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Influence of CEOs’ religious affiliations on firms’ advertising spending and shareholder value

Hannah Oh (Department of Marketing, Elon University, Elon, North Carolina, USA)
John Bae (Department of Finance, Elon University, Elon, North Carolina, USA)
Imran S. Currim (Paul Merage School of Business at University of California, Irvine, California, USA)
Jooseop Lim (Department of Marketing, Concordia University, Montreal, Quebec, Canada)
Yu Zhang (Department of Strategy, China Europe International Business School, Shanghai, China)

European Journal of Marketing

ISSN: 0309-0566

Article publication date: 30 December 2020

Issue publication date: 11 May 2021

411

Abstract

Purpose

This study aims to answer two unique related questions on the overarching relationship between a CEO’s personal religious affiliation, the firm’s advertising spending decision and its shareholder value. First, does the CEO’s religious affiliation, a proxy for risk taking, influence the firm’s advertising spending decision? Second, does the advertising spending decision mediate the relationship between the CEO’s religious affiliation and the firm’s shareholder value?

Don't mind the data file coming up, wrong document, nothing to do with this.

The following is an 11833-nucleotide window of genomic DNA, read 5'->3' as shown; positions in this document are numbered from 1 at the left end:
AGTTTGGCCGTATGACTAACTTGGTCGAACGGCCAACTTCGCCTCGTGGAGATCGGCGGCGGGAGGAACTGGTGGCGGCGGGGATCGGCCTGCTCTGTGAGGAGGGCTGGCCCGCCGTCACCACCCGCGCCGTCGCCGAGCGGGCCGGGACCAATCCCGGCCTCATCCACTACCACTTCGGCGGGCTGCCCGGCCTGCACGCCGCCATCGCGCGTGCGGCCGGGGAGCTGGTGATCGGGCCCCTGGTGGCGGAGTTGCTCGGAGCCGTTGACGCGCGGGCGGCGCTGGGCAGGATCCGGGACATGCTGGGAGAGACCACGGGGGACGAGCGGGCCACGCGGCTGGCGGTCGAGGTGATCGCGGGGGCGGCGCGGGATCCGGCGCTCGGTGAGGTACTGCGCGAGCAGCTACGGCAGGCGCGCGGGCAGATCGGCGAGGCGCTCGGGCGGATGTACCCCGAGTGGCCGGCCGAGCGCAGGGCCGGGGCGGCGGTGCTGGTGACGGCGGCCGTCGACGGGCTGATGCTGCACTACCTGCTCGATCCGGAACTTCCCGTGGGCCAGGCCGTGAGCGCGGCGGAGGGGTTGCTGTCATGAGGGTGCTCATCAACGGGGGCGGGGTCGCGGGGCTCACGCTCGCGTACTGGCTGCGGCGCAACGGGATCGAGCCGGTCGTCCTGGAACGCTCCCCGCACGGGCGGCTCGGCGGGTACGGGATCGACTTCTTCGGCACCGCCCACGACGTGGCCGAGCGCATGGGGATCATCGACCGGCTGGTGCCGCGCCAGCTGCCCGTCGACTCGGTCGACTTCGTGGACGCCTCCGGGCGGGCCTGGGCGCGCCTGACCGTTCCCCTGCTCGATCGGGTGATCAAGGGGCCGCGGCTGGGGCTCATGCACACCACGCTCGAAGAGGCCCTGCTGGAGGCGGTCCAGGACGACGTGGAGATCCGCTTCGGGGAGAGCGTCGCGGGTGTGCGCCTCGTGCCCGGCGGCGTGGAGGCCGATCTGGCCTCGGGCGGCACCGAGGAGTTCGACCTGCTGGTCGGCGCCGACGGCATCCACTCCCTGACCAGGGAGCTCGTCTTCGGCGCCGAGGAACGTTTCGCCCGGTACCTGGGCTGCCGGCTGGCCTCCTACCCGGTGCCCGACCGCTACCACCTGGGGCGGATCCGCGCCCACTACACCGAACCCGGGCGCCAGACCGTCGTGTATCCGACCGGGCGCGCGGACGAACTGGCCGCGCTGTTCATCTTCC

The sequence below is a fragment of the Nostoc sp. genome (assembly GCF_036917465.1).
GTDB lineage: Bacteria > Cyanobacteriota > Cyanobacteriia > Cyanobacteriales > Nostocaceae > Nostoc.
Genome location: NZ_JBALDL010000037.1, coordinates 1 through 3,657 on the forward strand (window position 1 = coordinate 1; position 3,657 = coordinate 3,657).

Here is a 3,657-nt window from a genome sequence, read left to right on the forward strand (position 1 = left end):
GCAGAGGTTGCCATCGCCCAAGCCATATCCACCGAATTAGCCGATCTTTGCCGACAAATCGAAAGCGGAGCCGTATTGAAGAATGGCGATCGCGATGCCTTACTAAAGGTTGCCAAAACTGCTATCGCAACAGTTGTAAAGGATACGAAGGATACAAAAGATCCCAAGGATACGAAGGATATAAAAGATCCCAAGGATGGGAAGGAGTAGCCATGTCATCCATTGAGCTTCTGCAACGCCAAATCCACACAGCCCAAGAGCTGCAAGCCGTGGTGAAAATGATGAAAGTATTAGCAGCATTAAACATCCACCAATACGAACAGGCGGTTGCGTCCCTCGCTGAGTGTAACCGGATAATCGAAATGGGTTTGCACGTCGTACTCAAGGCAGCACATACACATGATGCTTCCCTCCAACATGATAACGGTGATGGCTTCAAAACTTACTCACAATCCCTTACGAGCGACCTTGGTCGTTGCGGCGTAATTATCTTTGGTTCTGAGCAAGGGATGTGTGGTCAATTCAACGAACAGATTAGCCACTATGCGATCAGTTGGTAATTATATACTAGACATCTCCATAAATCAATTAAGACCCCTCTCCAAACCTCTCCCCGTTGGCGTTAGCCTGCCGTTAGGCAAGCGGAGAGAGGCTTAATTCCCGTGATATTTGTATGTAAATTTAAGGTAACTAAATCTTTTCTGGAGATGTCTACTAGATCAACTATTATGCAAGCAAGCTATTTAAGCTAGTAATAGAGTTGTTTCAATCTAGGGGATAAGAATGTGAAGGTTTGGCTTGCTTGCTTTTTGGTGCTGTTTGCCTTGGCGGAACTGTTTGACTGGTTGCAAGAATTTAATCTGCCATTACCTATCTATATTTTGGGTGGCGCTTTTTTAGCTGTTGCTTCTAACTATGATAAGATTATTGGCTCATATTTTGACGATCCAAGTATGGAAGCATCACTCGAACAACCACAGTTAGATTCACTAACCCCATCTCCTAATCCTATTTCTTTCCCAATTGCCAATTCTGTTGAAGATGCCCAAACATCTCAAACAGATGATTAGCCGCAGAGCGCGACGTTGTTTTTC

Design/methodology/approach

This study uses data on the religious affiliations of CEOs of publicly listed US firms, 1992–2014, from Marquis Who’s Who; advertising spending and shareholder value from Compustat, and panel data-based regression models including CEO characteristics from ExecuComp, and firm-, industry- and time-based controls.

Findings

We find higher advertising spending levels for Protestant over Catholic-led firms, and advertising spending mediates the relationship between a CEO’s religious affiliation and the firm’s shareholder value.

Research limitations/implications

Marketing theory needs to incorporate the missing but fundamental effect of the CEO’s religious affiliation-based values on decisions and outcomes.

Practical implications

Boards of Directors may need to align the CEO’s and their firm’s spending goals.

Originality/value

While previous studies focused on the influence of religious affiliation on consumers’ attitudes and behavior, and executives’ financial and R&D spending decisions, this study, to the best of the authors’ knowledge, is the first to investigate the effect of a CEO’s religious affiliation on the firm’s advertising spending decision and its shareholder value.

Keywords

Citation

Oh, H., Bae, J., Currim, I.S., Lim, J. and Zhang, Y. (2021), "Influence of CEOs’ religious affiliations on firms’ advertising spending and shareholder value", European Journal of Marketing, Vol. 55 No. 5, pp. 1440-1468. https://doi.org/10.1108/EJM-01-2019-0024

Publisher

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Emerald Publishing Limited

Copyright © 2020, Emerald Publishing Limited

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